When brands tackle taboo topics, the rewards can be great
Society is no longer keeping silent on typically taboo topics. For brands that are bold and brave enough to tap into conversations around body issues, immigration and family dynamics, the rewards can be many.
We reveal what these are in Tackling Taboos, a report that explores not only how brands are normalising under-represented issues, but how they’re stepping in – and speaking up – where politicians have failed.
Christian Ward, Stylus’ head of Media & Marketing, talks us through Tackling Taboos’ key findings – and how your brand can benefit from them in a culture that’s becoming more confessional.
So Christian, what exactly constitutes a 'taboo' from a brand perspective?
"Because of the internet and social media, which have given platforms to lots of discrete voices, the definition is shifting. As a result, there's been a paradigm shift in how confident some under-represented voices feel about speaking up and being taken seriously."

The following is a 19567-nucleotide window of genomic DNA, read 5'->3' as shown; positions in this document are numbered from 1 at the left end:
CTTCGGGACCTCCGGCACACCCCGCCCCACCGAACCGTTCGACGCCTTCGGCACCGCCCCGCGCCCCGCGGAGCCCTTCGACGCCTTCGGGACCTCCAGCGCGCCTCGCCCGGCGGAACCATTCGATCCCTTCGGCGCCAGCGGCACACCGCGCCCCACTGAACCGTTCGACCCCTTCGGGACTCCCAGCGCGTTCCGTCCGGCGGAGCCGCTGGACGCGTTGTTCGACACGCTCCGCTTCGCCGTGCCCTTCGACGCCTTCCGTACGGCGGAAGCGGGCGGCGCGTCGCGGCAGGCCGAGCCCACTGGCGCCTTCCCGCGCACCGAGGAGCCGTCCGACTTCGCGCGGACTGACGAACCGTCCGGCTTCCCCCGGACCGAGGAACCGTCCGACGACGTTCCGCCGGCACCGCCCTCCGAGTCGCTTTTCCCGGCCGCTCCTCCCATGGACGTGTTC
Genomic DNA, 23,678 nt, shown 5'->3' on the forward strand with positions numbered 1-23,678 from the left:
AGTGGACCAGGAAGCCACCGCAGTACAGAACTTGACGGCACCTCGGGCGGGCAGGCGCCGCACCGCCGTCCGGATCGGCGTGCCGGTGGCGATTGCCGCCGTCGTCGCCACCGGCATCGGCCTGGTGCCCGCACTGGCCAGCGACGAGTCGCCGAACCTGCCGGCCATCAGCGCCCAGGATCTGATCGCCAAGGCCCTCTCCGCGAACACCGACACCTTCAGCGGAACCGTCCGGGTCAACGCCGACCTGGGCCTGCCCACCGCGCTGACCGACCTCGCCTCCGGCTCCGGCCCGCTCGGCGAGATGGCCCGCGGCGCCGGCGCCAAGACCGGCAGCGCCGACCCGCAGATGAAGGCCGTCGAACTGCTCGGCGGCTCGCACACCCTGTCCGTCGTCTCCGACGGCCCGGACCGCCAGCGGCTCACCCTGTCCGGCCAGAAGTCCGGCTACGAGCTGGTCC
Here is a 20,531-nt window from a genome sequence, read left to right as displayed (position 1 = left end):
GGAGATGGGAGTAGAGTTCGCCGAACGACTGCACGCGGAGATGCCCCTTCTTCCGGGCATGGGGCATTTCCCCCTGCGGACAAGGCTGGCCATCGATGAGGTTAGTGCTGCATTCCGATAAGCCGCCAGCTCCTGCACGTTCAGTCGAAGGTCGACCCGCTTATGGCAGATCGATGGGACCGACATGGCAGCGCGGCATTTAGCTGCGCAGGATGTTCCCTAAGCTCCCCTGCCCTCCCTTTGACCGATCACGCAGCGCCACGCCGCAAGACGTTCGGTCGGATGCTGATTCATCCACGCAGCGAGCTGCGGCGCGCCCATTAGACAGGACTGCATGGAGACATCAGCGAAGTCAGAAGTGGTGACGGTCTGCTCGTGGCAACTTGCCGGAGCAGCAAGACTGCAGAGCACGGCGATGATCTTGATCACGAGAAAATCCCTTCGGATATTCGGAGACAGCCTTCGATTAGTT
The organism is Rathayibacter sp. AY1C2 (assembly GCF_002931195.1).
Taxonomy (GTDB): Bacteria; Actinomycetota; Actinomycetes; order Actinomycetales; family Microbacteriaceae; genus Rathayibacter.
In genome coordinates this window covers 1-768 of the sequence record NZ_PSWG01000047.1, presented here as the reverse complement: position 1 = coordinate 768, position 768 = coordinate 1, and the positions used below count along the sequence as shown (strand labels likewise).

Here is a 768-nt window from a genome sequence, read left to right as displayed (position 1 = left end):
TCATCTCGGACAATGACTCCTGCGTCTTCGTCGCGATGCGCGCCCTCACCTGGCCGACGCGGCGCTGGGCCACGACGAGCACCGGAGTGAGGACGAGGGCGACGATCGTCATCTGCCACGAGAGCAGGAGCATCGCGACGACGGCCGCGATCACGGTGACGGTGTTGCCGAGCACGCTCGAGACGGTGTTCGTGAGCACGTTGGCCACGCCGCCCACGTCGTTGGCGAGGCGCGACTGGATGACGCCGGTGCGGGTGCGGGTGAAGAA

"Most of the things that have been considered stigmas – mental health, sexual harassment, women's health and wellness issues, sex and sexuality, and race and immigration – are being challenged in most countries. This represents a real opportunity for brands to help reshape the narrative."
How can they begin doing this?
"Take what are probably the two most important taboos from a brand perspective – race and women's oppression. It's important for brands to come down on one side of the argument."
"Brands have traditionally shied away from race because they're aware of the backlash they'll get if they get it wrong. Getting it right internally is the first step – in any company you're at least going to have second- and third-generation immigrants, so it's a subject that brands can look at more sensitively."
"I think the same applies to sexual harassment. A lot of companies need to have a hard look at their culture before they can address the problem with a clear conscience."
Which of Tackling Taboos' findings struck you most?
"Feminine hygiene brand Bodyform recently became the first brand to ditch traditional blue demonstration liquid in favour of realistic blood in its advertising. I think it's astonishing that it took this long for a brand to not be euphemistic about menstruation."